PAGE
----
Review: The Year My Parents Went on Vacation


Director:Cao Hamburger

Cast:Michel Joelsas, Germano Haiut, Caio Blat

Running Time:110.00


Suffering from an uneventful script, average acting and a predictable story, The Year My Parents Went on Vacation disappoints its viewers, leaving them unaffected and uninterested in the happenings on screen.

Taking place in 1980, Mauro, a twelve-year-old boy, is thrown into a world of political unrest when his left-wing parents are forced to go on 'vacation.' And though he is suppose to be staying with his grandfather, Mauro is forced to make adjustments to his body and mind as he cares for his grandfather's Jewish neighbor, Sao Paulo. Making new friends has never been a strong suit for the Mauro, but with Brazil playing in the 1970 World Cup, he has a common bond with the diverse people around him. But he still misses his parents, awaiting their return for the championship match, as he has been promised that they will watch it together, as a family.

My biggest complaint about The Year My Parents Went on Vacation is its script and flow. Carrying a very strong story, mixed with some stellar on-screen occurrences, you would think that the film was exciting, interesting and emotional; however, you couldn't be further from the truth. Instead we are greeted with one scene of a raid and another hour and twenty minutes of anti-climatic character development. There is simply no flow to the story, no real 'risk' of the government and no real 'growing-stage' for Mauro.

And speaking of Mauro, I must mention Michel Joelsas, who plays the lovable boy. Though his performance was anything but stellar, I must admit that he was the most likeable character and actor in the film. His emotions and confusion were dead on and his ability to seem innocent yet be in-control was truly amazing. However, I must mention that Joelsas' performance did not have good company as Germano Haiut and Simone Spoladore disappoint as Shlomo and Bia, Mauro's mother, respectively.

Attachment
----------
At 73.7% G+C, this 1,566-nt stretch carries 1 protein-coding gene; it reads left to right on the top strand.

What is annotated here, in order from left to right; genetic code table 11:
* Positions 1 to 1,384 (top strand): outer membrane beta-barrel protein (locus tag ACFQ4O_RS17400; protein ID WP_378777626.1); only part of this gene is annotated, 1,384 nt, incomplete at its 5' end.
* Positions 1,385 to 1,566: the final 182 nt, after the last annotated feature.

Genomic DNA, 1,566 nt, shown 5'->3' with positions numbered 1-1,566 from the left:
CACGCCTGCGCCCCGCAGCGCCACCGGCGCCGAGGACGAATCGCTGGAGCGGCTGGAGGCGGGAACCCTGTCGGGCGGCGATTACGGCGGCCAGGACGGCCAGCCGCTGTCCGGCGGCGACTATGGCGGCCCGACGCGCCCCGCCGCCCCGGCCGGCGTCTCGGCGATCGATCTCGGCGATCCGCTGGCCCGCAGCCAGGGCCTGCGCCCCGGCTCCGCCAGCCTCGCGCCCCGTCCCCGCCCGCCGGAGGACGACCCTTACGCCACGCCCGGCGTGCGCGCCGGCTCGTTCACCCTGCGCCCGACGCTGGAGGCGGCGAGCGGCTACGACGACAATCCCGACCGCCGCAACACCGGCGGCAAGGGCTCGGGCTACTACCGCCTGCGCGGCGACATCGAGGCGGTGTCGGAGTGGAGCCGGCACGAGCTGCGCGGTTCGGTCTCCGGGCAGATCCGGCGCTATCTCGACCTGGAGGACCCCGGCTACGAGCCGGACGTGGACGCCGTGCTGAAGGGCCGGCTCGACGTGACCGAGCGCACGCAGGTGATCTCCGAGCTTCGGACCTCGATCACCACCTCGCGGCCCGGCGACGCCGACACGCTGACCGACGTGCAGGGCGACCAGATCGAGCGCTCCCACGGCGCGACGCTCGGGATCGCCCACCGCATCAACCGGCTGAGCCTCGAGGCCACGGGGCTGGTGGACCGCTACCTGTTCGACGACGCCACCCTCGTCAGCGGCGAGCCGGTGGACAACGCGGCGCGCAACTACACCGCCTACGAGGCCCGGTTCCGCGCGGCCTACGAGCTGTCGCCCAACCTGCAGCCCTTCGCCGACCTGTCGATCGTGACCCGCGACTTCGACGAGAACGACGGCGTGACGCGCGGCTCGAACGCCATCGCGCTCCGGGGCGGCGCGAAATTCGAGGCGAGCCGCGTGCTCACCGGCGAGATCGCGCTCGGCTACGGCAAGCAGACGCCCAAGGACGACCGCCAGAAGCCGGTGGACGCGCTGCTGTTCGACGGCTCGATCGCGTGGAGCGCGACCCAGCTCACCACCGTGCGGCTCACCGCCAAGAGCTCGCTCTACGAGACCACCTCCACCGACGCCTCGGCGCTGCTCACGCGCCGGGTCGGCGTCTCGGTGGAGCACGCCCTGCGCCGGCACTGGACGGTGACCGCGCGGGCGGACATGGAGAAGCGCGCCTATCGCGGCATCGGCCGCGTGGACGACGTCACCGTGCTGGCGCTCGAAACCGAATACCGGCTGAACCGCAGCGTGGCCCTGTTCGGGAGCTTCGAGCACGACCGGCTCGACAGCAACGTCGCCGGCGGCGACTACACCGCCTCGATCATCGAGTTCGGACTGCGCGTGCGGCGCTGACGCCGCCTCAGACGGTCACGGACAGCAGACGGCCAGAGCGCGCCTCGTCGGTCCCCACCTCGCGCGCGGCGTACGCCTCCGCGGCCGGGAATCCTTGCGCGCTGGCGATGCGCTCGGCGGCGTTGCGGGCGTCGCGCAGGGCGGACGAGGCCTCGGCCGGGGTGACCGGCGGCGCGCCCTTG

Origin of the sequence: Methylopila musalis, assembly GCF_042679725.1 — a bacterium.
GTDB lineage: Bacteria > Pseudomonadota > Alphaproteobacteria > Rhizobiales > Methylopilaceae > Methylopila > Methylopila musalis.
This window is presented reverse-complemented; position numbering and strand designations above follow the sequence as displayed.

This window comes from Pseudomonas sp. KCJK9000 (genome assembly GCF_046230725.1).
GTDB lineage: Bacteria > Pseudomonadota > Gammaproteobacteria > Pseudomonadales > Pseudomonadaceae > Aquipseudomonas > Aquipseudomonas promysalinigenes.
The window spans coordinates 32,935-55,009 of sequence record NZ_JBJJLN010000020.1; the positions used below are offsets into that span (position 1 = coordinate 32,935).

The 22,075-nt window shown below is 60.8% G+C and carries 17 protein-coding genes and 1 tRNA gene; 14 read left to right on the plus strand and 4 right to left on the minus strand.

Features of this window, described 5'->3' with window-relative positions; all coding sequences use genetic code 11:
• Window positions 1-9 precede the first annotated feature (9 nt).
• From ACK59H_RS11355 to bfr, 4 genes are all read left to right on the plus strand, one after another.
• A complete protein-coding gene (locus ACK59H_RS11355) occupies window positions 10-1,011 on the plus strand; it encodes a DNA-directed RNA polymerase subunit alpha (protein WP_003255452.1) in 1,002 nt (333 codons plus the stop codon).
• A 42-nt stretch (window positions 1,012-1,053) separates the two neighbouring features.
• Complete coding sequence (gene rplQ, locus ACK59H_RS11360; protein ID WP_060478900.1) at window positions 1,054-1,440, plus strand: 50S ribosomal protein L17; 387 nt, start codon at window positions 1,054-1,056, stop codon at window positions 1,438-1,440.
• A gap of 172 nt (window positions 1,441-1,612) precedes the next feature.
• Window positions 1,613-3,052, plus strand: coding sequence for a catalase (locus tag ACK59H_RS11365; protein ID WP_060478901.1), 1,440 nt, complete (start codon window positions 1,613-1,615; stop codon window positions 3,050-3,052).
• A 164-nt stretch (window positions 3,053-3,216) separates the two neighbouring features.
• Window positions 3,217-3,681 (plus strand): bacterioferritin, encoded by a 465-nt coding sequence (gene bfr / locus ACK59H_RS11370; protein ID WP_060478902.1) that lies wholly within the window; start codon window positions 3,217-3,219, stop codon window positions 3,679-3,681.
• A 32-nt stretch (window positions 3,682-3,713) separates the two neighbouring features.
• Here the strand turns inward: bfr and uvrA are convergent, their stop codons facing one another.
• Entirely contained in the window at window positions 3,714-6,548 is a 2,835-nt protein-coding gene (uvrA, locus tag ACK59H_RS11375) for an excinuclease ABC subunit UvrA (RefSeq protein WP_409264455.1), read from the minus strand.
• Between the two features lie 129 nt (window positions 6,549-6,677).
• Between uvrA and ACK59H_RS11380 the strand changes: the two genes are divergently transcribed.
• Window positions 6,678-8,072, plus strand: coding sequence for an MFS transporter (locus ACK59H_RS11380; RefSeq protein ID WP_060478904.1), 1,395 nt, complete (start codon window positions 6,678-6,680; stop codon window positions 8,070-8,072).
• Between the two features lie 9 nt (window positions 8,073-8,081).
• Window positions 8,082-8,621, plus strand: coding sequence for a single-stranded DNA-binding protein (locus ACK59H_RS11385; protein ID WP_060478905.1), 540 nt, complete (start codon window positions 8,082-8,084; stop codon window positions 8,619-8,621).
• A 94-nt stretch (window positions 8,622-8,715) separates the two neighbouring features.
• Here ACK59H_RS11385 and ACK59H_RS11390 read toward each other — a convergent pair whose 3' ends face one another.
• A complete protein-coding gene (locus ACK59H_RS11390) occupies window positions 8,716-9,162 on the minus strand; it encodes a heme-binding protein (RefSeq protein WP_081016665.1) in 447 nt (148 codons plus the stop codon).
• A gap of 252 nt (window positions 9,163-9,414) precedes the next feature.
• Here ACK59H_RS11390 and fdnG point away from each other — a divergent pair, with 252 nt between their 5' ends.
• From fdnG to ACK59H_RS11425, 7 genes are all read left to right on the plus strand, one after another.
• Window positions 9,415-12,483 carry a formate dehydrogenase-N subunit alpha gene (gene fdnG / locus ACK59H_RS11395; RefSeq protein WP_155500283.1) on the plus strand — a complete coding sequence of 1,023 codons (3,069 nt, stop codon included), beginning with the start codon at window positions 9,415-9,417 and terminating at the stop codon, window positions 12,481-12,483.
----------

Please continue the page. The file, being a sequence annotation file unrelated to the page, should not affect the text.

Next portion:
And lastly I must put some concentration on the film's predictability. Over the course of a summer, Mauro is subjected to many situations that were both character building and overwhelming for the average twelve-year-old; however, all situations were easily overcome and each solution was simple and predictable. On top of that, there was so much foreshadowing that nothing really came as a surprise, and when things did, they came and went as if nothing of importance ever took place.

In the end, The Year My Parents Went on Vacation had potential; however, it failed to capitalize on that potential and ultimately lacked any real content, becoming a bore before reaching its half way point.


About Stephen Davis

Stephen Davis
I owe this hobby/career to the one and only Stephanie Peterman who, while interning at Fox, told me that I had too many opinions and irrelevant information to keep it all bottled up inside. I survived my first rated R film, Alive, at the ripe age of 8, it took me months to grasp the fact that Julia Roberts actually died at the end of Steel Magnolias, and I might be the only person alive who actually enjoyed Sorority Row…for its comedic value of course. While my friends can drink you under the table, I can outwatch you when it comes iconic, yet horrid 80s films like Adventures in Babysitting and Troop Beverly Hills. I have no shame when it comes to what I like, and if you have a problem with that, then we’ll settle it on the racquetball court. I see too many movies to actually win any film trivia contest, so don’t waste your first pick on me. My friends rent movies from my bookcase shelves, and one day I do plan to start charging. I long to live in LA, where my movie obsession will actually help me fit in, but for now I am content with my home in Austin. I prefer indies to blockbusters, Longhorns to Sooners and Halloween to Friday the 13th. I miss the classics, as well as John Ritter, and I hope to one day sit down and interview the amazing Kate Winslet.

Leave a Reply